His consistency has allowed him to reach almost every grand slam final in the past five years. He's stopped the runs of Marcos Baghdatis (Aus Open 2006), Fernando Gonzalez (Aus Open 2007), Robin Soderling (French Open 2009), the players who made their breakthroughs, only to hit the inevitable, Roger Federer.

The same has happened to Murray on two occasions (U.S. Open 2008 being the other). He had a fantastic tournament, but ultimately he hit the Glimmer Man.

Lights out.

There are no doubt players who will get away, or even defeat him, like del Potro (U.S. Open 2009), but it is becoming a cert that if you want to be very successful in slams, you have to answer to Federer.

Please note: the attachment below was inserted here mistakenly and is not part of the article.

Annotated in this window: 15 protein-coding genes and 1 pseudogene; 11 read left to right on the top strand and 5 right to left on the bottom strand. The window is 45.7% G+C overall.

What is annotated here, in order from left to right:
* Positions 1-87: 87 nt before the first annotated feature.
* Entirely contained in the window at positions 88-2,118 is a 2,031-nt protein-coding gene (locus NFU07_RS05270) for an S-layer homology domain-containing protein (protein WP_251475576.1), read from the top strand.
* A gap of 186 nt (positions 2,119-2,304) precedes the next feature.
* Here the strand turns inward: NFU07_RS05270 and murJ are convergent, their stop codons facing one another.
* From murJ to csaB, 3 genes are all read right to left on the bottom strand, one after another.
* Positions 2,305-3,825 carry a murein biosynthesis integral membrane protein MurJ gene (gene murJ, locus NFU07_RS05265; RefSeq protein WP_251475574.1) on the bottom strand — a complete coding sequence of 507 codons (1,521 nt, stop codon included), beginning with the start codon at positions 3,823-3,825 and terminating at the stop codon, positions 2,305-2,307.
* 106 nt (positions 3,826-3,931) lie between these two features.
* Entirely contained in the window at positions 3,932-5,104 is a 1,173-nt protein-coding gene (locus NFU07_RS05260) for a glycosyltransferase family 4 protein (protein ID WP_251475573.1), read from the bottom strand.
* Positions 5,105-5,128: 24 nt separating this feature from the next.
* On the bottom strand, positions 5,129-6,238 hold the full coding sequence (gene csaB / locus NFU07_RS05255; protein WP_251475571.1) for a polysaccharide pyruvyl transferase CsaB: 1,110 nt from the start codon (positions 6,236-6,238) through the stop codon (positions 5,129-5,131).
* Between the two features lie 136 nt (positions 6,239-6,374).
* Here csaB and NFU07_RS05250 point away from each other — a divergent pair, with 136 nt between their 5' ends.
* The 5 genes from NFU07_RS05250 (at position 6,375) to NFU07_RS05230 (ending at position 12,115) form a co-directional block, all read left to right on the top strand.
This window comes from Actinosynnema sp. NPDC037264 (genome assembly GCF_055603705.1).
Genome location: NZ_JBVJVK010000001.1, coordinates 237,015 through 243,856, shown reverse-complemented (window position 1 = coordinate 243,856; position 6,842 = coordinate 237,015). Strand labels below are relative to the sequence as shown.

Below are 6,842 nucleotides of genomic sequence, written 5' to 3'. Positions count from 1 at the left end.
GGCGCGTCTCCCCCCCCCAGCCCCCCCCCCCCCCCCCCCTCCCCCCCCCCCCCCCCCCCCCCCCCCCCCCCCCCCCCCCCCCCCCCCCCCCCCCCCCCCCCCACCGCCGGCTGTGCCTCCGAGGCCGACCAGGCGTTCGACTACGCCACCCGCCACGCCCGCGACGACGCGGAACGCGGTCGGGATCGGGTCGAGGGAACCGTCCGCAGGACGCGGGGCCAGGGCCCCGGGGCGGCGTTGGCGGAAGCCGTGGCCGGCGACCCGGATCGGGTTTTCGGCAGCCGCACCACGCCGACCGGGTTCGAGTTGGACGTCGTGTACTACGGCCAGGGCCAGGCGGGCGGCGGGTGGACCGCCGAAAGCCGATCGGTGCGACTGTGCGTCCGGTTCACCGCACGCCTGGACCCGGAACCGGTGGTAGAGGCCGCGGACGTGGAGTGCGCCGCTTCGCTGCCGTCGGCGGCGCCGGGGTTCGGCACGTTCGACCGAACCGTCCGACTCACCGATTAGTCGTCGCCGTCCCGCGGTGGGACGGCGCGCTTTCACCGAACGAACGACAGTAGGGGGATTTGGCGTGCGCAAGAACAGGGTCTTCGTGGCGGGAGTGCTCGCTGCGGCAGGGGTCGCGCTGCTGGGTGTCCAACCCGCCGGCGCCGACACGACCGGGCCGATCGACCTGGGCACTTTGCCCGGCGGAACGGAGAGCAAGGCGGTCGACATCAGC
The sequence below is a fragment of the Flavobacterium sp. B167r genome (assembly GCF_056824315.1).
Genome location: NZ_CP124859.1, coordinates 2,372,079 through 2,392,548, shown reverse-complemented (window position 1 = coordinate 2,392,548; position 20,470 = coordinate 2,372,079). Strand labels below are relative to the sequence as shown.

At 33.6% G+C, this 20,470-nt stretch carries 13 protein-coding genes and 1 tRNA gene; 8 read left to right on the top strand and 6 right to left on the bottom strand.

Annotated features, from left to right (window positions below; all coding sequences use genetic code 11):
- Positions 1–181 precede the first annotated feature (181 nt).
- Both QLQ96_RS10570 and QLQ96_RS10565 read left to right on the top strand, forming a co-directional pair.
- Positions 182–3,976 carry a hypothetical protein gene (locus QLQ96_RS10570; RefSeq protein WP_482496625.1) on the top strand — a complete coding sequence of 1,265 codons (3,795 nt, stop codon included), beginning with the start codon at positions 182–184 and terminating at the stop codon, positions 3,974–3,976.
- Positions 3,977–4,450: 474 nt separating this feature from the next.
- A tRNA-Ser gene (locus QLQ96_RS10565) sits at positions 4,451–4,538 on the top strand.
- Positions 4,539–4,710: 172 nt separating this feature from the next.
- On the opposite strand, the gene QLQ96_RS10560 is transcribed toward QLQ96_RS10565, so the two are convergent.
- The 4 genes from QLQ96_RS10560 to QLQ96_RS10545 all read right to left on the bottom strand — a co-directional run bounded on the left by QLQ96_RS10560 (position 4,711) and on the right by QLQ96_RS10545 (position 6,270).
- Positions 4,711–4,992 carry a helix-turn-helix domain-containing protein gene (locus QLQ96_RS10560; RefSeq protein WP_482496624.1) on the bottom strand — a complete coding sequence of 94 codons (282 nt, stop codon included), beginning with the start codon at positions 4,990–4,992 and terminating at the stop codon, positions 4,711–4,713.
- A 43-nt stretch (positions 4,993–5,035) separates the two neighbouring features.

You'll be lucky to win one without facing him.

The fact is, Roger Federer, for now at age 28 and for the foreseeable future, will always put himself up there in the Slams, always be around the business end of tournaments, and he'll always have his test ready for the opponent. It sounds like nothing special, but he does this more than any other sportsman in his time, or any other time.

So if you have an excellent tournament in tennis terms, it better be in fitness terms, and mental, and in just about every other sense. Then you'll have a chance, maybe even a good one, but if you don't, lights out.

The Glimmer Man is here.





P.S. I'm going for a crazy prediction this year, Federer to win the Grand Slam, I might write about it next. As many of his rivals struggle for fitness, and many many other factors, I have a sneaky feeling. I made a €10 bet with odds of 32/1, they are now down to 9/1! Look forward to writing again :)